Unlike Bank of America and Citigroup, JP Morgan has been on the receiving end of wide acclaim for its performance and business model from banking analyst Mike Mayo.Despite that, Mayo explored the idea of a JP Morgan spin-off in his latest analyst report, reasoning that the company is trading well below the sum of its parts and that imminent global financial regulation may restrict synergies that the bank has built up across the board.
Indeed, at what point does the conglomerate discount become so great that it encourages the company to take action? The pieces of JPMorgan are worth 1/3 more than the current market value (est) based on a sum-of-the-parts analysis. As a result, should JPMorgan sell higher-valued asset management and processing and redeploy the proceeds to share buybacks? On Tuesday, we expect the company to make the case that these and other businesses provide firm-wide synergies, though the ultimate proof is not whether JPM is best in breed vs its global peers (which it is), but whether it is best in class vs non-conglomerates (not the case). The stock seems undervalued, but the question is how and when this value gets realised?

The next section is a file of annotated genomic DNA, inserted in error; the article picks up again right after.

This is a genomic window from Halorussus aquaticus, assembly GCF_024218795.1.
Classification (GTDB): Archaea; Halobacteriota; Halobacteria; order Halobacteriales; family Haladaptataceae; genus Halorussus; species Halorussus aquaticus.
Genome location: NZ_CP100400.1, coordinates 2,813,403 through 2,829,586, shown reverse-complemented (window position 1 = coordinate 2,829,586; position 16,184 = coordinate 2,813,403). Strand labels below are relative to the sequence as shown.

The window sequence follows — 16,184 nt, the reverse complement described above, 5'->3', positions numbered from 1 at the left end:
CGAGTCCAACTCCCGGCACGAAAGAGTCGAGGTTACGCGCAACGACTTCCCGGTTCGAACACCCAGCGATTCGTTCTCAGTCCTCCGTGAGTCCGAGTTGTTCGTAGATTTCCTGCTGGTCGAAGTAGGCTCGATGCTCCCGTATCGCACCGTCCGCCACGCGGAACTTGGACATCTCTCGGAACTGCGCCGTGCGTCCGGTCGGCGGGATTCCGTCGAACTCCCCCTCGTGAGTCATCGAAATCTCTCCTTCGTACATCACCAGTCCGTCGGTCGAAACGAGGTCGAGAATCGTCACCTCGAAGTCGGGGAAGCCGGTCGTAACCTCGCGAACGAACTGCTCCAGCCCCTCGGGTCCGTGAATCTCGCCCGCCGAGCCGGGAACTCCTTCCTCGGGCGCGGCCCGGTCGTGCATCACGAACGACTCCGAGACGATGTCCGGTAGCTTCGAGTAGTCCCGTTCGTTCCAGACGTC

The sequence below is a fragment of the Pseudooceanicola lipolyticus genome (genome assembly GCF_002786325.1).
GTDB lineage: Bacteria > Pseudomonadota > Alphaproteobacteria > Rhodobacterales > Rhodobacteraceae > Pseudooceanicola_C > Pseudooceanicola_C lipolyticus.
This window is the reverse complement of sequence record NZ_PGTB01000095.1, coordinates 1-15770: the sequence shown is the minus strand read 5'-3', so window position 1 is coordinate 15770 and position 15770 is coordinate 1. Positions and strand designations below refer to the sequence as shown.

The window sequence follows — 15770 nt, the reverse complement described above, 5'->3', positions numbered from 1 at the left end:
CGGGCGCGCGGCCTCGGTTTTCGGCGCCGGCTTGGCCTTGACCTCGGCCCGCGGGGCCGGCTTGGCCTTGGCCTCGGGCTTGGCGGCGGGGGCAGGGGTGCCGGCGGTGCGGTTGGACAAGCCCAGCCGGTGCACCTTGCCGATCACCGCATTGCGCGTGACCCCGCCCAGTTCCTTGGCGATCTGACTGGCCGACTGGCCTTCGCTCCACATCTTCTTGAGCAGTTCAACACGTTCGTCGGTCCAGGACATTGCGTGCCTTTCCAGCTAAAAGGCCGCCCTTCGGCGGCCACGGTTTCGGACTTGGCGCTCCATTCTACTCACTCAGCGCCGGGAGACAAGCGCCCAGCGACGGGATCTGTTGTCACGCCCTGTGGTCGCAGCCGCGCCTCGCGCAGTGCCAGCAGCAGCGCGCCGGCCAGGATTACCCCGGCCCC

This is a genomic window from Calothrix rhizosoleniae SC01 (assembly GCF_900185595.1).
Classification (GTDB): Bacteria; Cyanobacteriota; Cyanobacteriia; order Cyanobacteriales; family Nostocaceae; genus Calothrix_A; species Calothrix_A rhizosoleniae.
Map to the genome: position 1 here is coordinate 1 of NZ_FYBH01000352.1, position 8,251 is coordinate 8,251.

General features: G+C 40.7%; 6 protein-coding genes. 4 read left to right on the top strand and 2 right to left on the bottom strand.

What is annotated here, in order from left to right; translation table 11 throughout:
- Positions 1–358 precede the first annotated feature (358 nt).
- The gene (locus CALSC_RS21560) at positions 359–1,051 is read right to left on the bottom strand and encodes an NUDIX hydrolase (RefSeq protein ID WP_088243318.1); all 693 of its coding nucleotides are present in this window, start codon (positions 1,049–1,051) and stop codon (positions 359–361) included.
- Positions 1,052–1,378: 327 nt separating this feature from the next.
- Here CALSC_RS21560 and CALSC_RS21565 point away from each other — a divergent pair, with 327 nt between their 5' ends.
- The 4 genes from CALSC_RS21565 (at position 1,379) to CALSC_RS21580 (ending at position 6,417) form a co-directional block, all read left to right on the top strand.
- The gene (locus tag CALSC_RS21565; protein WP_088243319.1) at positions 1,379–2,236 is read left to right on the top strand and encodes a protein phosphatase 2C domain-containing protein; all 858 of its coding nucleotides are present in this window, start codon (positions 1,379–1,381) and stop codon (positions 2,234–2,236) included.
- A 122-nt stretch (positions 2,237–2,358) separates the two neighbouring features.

It’s simply an idea—and one that Mayo expects to be refuted immediately at JP Morgan’s investor day tomorrow—but it still provides some interesting food for thought. Mayo certainly isn’t the first to call for the break up of big banks in order to increase value.